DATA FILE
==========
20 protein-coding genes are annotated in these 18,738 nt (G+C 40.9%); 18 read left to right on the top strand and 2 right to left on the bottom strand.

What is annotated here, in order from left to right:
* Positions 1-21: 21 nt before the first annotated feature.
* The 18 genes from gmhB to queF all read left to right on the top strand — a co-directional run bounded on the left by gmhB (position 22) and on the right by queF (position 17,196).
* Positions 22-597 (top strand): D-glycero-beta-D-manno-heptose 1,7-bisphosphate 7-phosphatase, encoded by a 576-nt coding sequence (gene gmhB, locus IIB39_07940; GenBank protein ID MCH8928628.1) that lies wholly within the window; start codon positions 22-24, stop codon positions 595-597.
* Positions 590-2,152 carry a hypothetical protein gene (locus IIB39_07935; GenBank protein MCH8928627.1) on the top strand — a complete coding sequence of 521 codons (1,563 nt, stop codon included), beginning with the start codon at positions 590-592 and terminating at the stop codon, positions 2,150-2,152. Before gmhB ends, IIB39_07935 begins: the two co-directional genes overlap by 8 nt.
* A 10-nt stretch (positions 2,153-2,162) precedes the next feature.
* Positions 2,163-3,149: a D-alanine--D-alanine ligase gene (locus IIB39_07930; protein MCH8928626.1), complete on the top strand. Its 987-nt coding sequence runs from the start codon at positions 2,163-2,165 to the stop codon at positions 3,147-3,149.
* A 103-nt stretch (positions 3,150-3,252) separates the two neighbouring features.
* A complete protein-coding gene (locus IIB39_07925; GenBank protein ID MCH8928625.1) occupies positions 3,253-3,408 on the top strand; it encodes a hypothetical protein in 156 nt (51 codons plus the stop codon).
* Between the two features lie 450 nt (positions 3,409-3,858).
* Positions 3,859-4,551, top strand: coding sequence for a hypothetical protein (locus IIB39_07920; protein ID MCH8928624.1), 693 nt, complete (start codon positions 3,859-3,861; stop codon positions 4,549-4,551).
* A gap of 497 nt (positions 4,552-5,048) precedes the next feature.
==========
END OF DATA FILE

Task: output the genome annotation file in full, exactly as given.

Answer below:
20 protein-coding genes are annotated in these 18,738 nt (G+C 40.9%); 18 read left to right on the top strand and 2 right to left on the bottom strand.

What is annotated here, in order from left to right:
* Positions 1-21: 21 nt before the first annotated feature.
* The 18 genes from gmhB to queF all read left to right on the top strand — a co-directional run bounded on the left by gmhB (position 22) and on the right by queF (position 17,196).
* Positions 22-597 (top strand): D-glycero-beta-D-manno-heptose 1,7-bisphosphate 7-phosphatase, encoded by a 576-nt coding sequence (gene gmhB, locus IIB39_07940; GenBank protein ID MCH8928628.1) that lies wholly within the window; start codon positions 22-24, stop codon positions 595-597.
* Positions 590-2,152 carry a hypothetical protein gene (locus IIB39_07935; GenBank protein MCH8928627.1) on the top strand — a complete coding sequence of 521 codons (1,563 nt, stop codon included), beginning with the start codon at positions 590-592 and terminating at the stop codon, positions 2,150-2,152. Before gmhB ends, IIB39_07935 begins: the two co-directional genes overlap by 8 nt.
* A 10-nt stretch (positions 2,153-2,162) precedes the next feature.
* Positions 2,163-3,149: a D-alanine--D-alanine ligase gene (locus IIB39_07930; protein MCH8928626.1), complete on the top strand. Its 987-nt coding sequence runs from the start codon at positions 2,163-2,165 to the stop codon at positions 3,147-3,149.
* A 103-nt stretch (positions 3,150-3,252) separates the two neighbouring features.
* A complete protein-coding gene (locus IIB39_07925; GenBank protein ID MCH8928625.1) occupies positions 3,253-3,408 on the top strand; it encodes a hypothetical protein in 156 nt (51 codons plus the stop codon).
* Between the two features lie 450 nt (positions 3,409-3,858).
* Positions 3,859-4,551, top strand: coding sequence for a hypothetical protein (locus IIB39_07920; protein ID MCH8928624.1), 693 nt, complete (start codon positions 3,859-3,861; stop codon positions 4,549-4,551).
* A gap of 497 nt (positions 4,552-5,048) precedes the next feature.